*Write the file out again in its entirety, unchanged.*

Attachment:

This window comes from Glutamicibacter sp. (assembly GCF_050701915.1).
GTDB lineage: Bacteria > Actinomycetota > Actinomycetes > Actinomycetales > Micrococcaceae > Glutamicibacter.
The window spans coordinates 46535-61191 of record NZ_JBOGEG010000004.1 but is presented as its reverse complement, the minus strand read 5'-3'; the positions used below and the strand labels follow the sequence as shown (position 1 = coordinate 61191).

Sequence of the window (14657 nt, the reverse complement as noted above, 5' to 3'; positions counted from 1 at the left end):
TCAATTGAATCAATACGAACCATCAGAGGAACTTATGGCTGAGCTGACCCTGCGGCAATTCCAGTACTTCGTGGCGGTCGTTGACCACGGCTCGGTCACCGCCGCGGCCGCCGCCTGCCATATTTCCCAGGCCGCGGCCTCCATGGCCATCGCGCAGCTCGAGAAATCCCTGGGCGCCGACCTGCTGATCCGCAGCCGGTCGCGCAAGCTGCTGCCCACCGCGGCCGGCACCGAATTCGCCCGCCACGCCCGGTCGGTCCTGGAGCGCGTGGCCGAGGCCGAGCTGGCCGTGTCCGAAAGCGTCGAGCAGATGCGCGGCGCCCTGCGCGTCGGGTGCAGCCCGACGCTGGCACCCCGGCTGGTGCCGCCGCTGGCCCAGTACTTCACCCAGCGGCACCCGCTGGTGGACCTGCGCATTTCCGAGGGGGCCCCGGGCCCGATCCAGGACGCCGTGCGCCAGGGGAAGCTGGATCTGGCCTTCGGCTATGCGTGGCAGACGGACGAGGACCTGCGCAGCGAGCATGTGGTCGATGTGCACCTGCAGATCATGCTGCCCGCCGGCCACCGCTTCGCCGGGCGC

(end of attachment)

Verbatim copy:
This window comes from Glutamicibacter sp. (assembly GCF_050701915.1).
GTDB lineage: Bacteria > Actinomycetota > Actinomycetes > Actinomycetales > Micrococcaceae > Glutamicibacter.
The window spans coordinates 46535-61191 of record NZ_JBOGEG010000004.1 but is presented as its reverse complement, the minus strand read 5'-3'; the positions used below and the strand labels follow the sequence as shown (position 1 = coordinate 61191).

Sequence of the window (14657 nt, the reverse complement as noted above, 5' to 3'; positions counted from 1 at the left end):
TCAATTGAATCAATACGAACCATCAGAGGAACTTATGGCTGAGCTGACCCTGCGGCAATTCCAGTACTTCGTGGCGGTCGTTGACCACGGCTCGGTCACCGCCGCGGCCGCCGCCTGCCATATTTCCCAGGCCGCGGCCTCCATGGCCATCGCGCAGCTCGAGAAATCCCTGGGCGCCGACCTGCTGATCCGCAGCCGGTCGCGCAAGCTGCTGCCCACCGCGGCCGGCACCGAATTCGCCCGCCACGCCCGGTCGGTCCTGGAGCGCGTGGCCGAGGCCGAGCTGGCCGTGTCCGAAAGCGTCGAGCAGATGCGCGGCGCCCTGCGCGTCGGGTGCAGCCCGACGCTGGCACCCCGGCTGGTGCCGCCGCTGGCCCAGTACTTCACCCAGCGGCACCCGCTGGTGGACCTGCGCATTTCCGAGGGGGCCCCGGGCCCGATCCAGGACGCCGTGCGCCAGGGGAAGCTGGATCTGGCCTTCGGCTATGCGTGGCAGACGGACGAGGACCTGCGCAGCGAGCATGTGGTCGATGTGCACCTGCAGATCATGCTGCCCGCCGGCCACCGCTTCGCCGGGCGC